recieved at the Canadian Eletroacoustic mail-list:

The composer Karlheinz Stockhausen passed away on December 5th 2007 at his home in Kuerten-Kettenberg and will be buried in the Waldfriedhof (forest cemetery) in Kuerten.

He composed 362 individually performable works. The works which were composed until 1969 are published by Universal Edition in Vienna, and all works since then are published by the Stockhausen-Verlag. Numerous texts by Stockhausen and about his works have been published by the Stockhausen Foundation for Music.

Suzanne Stephens and Kathinka Pasveer, who have performed many of his works and, together with him, have taken care of the scores, compact discs, books, films, flowers, shrubs, and trees will continue to disseminate his work throughout the world, as prescribed in the statutes of the Stockhausen Foundation for Music, of which they are executive board members.

Stockhausen always said that GOD gave birth to him and calls him home.


for love is stronger than death.

IN FRIENDSHIP and gratitude for everything that he has given to us personally and to humanity through his love and his music, we bid FAREWELL to Karlheinz Stockhausen, who lived to bring celestial music to humans, and human music to the celestial beings, so that Man may listen to GOD and GOD may hear His children.

On December 5th he ascended with JOY through HEAVEN’S DOOR, in order to continue to compose in PARADISE with COSMIC PULSES in eternal HARMONY, as he had always hoped to do: You, who summon me to Heaven, Eva, Mikael and Maria, let me eternally compose music for Heaven’s Father-Mother, GOD creator of Cosmic Music.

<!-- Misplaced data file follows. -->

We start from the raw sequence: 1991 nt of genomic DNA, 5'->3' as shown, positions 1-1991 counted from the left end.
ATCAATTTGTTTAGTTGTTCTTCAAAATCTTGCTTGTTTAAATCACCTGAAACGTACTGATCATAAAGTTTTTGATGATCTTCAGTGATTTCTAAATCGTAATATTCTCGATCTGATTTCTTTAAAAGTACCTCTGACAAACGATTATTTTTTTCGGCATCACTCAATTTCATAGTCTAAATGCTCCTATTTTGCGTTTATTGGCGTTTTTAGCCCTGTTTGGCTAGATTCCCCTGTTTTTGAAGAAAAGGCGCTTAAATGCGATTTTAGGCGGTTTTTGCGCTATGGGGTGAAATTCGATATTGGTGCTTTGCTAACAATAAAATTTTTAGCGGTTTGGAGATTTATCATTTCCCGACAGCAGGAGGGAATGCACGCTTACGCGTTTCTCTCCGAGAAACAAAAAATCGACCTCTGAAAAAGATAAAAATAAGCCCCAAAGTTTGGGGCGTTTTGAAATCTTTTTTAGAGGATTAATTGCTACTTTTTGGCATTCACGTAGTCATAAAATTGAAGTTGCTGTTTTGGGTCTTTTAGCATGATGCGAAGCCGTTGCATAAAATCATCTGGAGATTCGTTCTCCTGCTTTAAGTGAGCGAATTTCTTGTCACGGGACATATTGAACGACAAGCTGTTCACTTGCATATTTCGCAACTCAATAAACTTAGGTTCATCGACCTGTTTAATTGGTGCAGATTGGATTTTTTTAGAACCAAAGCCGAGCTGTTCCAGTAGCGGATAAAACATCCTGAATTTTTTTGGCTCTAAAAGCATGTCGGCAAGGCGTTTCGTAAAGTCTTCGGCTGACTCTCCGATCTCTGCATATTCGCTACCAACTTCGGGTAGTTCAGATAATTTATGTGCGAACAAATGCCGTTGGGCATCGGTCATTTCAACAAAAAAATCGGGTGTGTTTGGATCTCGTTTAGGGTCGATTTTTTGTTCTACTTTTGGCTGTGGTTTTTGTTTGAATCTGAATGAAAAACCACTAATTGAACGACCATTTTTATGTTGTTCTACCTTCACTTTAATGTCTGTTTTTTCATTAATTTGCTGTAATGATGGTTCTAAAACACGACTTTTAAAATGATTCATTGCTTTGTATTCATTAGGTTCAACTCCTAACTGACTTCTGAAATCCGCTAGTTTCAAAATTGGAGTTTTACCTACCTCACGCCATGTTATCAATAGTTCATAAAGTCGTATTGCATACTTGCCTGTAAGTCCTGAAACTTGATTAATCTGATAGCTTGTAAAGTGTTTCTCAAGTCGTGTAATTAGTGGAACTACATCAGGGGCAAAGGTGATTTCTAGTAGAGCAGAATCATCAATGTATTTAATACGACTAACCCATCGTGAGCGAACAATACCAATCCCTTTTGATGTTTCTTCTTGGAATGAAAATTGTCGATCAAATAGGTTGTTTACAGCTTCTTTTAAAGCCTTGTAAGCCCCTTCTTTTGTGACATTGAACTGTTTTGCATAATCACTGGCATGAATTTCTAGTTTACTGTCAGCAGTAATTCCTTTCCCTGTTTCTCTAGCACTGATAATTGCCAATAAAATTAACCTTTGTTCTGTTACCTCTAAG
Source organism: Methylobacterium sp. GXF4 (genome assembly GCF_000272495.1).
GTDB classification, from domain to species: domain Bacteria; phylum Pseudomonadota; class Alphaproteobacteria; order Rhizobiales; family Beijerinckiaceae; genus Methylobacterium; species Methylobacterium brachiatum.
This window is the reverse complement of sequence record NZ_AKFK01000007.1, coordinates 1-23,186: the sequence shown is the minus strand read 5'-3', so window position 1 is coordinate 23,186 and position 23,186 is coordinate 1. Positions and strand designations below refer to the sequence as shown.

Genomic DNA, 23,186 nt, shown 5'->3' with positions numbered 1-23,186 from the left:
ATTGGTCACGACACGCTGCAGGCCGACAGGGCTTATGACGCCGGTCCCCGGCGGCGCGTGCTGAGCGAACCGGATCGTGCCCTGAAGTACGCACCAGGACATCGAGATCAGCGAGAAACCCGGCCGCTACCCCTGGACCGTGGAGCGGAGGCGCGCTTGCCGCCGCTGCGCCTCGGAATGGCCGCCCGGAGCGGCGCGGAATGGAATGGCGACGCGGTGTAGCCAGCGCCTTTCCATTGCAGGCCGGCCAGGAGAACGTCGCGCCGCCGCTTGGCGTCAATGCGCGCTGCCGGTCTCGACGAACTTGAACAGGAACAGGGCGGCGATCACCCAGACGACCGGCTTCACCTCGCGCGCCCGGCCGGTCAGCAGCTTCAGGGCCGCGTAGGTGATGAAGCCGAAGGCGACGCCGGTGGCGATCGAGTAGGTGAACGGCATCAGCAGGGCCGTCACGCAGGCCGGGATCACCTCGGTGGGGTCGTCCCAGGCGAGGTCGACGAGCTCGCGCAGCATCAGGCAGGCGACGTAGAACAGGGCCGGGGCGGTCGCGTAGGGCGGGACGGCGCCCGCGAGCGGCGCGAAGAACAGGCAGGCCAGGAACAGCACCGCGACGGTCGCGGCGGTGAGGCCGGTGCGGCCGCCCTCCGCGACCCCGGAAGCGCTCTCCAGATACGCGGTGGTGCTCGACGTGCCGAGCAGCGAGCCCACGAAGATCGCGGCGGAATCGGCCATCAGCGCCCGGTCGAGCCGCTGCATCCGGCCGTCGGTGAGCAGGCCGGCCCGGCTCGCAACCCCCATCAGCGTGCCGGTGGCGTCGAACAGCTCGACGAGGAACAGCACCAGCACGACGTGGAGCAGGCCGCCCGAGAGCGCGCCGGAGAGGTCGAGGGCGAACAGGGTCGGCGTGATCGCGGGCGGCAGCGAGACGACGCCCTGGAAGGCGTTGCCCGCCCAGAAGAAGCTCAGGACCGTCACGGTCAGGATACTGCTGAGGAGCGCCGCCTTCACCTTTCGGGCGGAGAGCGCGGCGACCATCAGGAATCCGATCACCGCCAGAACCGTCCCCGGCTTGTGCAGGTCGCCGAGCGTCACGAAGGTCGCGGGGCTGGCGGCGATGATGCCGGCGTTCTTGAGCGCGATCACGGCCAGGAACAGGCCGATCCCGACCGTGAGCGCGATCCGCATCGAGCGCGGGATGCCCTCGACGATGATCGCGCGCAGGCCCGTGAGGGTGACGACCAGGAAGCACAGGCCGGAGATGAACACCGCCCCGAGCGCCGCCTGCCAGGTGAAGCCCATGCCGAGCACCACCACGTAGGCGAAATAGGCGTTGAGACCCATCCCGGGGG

May Saint Michael, together with Heaven’s musicians in ANGEL PROCESSIONS and INVISIBLE CHOIRS welcome him with a fitting musical GREETING.

On behalf of him and following his example, we will endeavor to continue to protect the music.

Suzanne Stephens and Kathinka Pasveer
in the name of the world-wide family of musicians who love him, together with everyone who loves his music.


On Thursday, December 13th 2007, from 10 a.m. to 1 p.m. it will be possible to personally say farewell to Karlheinz Stockhausen in the chapel of the Waldfriedhof in Kuerten (Kastanienstrasse).

A commemorative concert will take place soon at the Sülztalhalle in Kuerten. Programme, time and date will be specially announced.


The Stockhausen foundation has already published a PDF memorial booklet, which you can download and print for free. And, thirty-five years ago:

16 Responses to “Karlheinz Stockhausen, 1928-2007”
  1. […] yet fully assess the achievement of the last 30 years of his career. I first read the news at Sequenza21, which has reader comments and some prime Stockhausen video. The Rest Is Noise has more links, […]

  2. Steve Layton says:

    The official memorial page is now up:

    Everyone is invited to leave a memento.

  3. I was crazy for Stockhausen in my youth – spent a now-astonishing number of hours glued to Mikrophonie I and II. In later years, I realized his path, his aspirations, were not for me. At that point he joined the list of composers for whom I feel respect and gratitude, though their goals lie far from mine.

    RIP, Herr Stockhausen. You’ve left quite a legacy.

  4. Yes: a shock. A sweet man and a fascinating composer. My feelings are on my blog; beyond that only fond memories, of the man and the sounds he caught…

  5. What a shock. Even from the suburbs, he cast a large shadow over Köln, where I lived for a couple of years. Der Speigel has an interesting headline “Der konservative Revolutionär.” “Gesangs der Jünglinges” has a special place for me, as well as “Hymnen” and “Stimmung,” especially since an old friend of mine was one of the original singers in it.

  6. Ann Millikan says:

    A very sad day indeed. I keep finding myself saying, where is everybody going? So many great voices are passing. This memorium to Andrew Imbrie from SF Classical Voice.